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ALBERT B. CASUGA, a Philippine-born writer, lives in Mississauga, Ontario, Canada, where he continues to write poetry, fiction, and criticism after his retirement from teaching and serving as an elected member of his region's school board. He was nominated to the Mississauga Arts Council Literary Awards in 2007. A graduate of the Royal and Pontifical University of St. Thomas (now University of Santo Tomas, Manila. Literature and English, magna cum laude), he taught English and Literature (Criticism, Theory, and Creative Writing) at the Philippines' De La Salle University and San Beda College. He has authored books of poetry, short stories, literary theory and criticism. He has won awards for his works in Canada, the U.S.A., and the Philippines. His latest work, A Theory of Echoes and Other Poems was published February 2009 by the University of Santo Tomas Publishing House. His fiction and poetry were published by online literary journals Asia Writes and Coastal Poems recently. He was a Fellow at the 1972 Silliman University Writers Workshop, Philippines. As a journalist, he worked with the United Press International and wrote an art column for the defunct Philippines Herald.

Tuesday, June 26, 2012



When you are alone,/ who are you with./... Thinking is a type of/ telling, of tattling./... How much do you hurt/ right now. What if every/ thought we stomped out/ smoldered along our heels./ What might that mean/ for the thoughts we allow/ and how we advertise them,/ would we be fire hydrants/ dribbling image, hoses/ spattering the sidewalk under/ us with undeveloped film.---Hannah Stephenson, “Plus One”, The Storialist, 06-26-12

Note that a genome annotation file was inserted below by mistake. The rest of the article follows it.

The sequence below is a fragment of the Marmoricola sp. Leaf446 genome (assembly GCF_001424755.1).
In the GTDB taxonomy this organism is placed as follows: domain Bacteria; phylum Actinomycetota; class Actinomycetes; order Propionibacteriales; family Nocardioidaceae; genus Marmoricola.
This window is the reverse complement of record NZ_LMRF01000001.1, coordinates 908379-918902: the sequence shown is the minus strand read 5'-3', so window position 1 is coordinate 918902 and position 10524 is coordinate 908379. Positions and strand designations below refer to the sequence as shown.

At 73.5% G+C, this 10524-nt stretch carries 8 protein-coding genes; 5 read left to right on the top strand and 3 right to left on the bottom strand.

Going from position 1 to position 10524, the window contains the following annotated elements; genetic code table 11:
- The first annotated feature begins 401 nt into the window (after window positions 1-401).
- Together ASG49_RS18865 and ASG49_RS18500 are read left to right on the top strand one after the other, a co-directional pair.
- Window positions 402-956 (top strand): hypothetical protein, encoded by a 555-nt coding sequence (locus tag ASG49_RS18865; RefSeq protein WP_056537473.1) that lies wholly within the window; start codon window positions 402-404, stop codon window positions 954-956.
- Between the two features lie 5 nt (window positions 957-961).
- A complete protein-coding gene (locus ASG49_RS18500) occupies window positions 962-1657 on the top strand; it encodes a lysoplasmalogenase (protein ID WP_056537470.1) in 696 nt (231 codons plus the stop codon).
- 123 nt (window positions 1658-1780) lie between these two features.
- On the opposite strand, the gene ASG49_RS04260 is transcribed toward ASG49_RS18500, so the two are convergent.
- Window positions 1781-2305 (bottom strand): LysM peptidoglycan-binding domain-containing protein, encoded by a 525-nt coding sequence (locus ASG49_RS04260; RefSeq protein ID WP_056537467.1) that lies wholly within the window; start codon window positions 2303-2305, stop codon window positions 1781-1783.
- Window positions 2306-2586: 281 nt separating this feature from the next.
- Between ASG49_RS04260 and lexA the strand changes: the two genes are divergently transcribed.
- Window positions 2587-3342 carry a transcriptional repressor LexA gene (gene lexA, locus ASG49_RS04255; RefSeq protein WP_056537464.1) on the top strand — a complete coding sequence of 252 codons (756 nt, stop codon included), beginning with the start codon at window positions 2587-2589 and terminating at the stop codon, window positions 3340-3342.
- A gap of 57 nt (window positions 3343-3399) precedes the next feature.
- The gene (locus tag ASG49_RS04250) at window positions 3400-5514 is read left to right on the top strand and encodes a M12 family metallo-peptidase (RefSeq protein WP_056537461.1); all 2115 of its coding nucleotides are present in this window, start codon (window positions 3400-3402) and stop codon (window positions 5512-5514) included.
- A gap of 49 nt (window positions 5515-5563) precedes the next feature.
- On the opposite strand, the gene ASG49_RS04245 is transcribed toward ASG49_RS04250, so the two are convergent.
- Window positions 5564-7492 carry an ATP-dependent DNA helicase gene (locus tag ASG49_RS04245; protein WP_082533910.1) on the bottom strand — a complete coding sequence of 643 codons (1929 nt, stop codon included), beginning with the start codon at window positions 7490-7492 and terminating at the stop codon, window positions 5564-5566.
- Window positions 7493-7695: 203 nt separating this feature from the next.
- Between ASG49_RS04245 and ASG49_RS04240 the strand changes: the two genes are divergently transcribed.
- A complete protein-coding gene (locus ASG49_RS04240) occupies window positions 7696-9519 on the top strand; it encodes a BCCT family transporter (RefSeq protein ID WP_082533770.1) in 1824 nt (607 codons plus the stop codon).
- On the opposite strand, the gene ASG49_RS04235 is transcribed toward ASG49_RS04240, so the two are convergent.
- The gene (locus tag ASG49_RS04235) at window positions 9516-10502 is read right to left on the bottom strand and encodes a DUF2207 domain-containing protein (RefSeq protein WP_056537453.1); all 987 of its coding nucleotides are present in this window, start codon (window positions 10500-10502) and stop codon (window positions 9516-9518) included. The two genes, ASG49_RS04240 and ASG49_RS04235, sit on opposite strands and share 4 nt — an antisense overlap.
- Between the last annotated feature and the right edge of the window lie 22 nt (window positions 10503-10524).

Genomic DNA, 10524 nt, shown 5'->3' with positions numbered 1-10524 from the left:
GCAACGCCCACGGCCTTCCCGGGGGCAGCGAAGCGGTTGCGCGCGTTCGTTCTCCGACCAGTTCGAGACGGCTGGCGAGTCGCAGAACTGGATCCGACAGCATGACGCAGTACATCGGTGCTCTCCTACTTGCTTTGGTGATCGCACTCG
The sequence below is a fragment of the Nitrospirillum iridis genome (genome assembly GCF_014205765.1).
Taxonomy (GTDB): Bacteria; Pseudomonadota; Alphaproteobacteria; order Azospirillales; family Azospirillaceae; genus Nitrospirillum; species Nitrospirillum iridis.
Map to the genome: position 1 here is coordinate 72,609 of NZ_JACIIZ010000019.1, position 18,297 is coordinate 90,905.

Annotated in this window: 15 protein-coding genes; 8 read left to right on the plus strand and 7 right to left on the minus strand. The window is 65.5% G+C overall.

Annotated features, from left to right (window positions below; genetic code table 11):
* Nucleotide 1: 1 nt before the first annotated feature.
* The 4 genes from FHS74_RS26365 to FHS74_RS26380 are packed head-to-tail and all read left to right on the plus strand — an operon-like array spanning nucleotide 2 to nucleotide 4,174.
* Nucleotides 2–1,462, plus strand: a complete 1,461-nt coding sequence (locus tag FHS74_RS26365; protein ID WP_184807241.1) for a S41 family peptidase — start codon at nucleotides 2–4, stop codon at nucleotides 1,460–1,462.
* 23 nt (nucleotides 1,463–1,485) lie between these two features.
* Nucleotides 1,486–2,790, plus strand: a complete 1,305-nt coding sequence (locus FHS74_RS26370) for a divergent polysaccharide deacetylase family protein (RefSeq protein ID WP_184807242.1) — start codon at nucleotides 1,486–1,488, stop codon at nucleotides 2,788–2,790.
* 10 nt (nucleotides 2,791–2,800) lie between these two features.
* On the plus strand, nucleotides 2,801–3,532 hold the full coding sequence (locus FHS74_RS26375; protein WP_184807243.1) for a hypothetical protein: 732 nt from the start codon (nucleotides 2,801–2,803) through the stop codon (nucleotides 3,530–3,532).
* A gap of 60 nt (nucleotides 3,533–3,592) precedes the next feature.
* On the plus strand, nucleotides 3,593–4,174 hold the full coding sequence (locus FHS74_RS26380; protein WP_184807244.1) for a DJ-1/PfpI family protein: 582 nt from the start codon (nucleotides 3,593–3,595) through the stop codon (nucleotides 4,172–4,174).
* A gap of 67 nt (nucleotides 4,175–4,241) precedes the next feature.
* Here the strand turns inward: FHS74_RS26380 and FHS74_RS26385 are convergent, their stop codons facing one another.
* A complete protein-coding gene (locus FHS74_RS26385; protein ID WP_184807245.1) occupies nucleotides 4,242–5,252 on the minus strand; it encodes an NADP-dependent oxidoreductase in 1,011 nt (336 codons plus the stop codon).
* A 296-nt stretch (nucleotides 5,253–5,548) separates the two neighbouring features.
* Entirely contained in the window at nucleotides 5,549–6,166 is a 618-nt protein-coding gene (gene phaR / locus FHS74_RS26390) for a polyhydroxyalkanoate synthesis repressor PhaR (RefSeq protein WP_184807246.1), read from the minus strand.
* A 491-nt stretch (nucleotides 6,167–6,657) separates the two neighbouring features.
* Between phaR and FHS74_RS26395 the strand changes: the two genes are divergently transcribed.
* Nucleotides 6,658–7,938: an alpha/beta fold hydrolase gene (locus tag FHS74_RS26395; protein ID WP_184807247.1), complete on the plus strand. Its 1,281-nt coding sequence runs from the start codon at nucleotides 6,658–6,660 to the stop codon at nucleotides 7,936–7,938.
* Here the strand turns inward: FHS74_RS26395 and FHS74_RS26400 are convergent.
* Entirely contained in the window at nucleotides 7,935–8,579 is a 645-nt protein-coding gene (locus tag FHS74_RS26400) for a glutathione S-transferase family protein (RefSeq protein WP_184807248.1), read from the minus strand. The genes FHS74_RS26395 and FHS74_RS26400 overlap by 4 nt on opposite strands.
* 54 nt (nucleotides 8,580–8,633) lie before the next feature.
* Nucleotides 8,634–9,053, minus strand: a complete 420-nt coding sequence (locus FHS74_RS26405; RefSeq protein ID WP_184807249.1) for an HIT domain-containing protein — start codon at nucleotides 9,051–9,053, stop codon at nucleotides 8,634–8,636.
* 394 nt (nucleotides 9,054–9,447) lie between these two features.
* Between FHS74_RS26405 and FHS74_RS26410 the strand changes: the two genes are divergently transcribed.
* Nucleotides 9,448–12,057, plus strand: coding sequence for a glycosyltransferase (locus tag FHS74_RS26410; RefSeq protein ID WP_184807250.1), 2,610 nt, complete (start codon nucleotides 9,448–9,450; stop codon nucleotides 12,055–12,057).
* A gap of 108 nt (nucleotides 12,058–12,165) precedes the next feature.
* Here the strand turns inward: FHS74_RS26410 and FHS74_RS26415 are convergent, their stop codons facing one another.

He came down the hill, the city down there,
finding himself exactly as he was climbing:
Alone. How can he feel like he was with her?

Bored with the blandness of faded roofs,
rusty or mottled with faded paint, like God
must be while gazing down on lost sheep.

A formula for longing. It always works like
the lonely hunter. With a bit of thinking, he
can tattle about global famine, heart and soul.

Before long, answering his own questions
about how she would have liked his songs
that brought the wind, he said: Serenades.


But his thoughts were still flickering ember,
memories flog him more than he remembers.
She was no longer there to gawk at a sunset.

Why can’t being alone also mean loneliness?
How can he be alone when every twig crackles
under his plodding steps like prodded banshees?

Does answering one’s anguished cry for answers
make for a muted banter with a blurred shadow
grown bloated with silence and unreleased air?

How much can one hurt before stomping them
out, before they smoulder into stoves of harm?
Thoughts of a dry season are querulous here.


There is a thin stream sloshing down a gully
downhill, he would stop there, scoop some
Drip, splash it quickly on his cracked, dry lips.

Not the same as the moist on her mouth,
not her face, not her arms, not her body
pinning him on the clay, supinely submitting

to her threats of amour on the hill, and he
conjuring magic out of a monologue where
he answers his own questions. She’s not there.

Lingering remembrances are scenarios
from a silent picture---lips quiver but voices
are squeaks, quiet like undeveloped films.

---Albert B. Casuga

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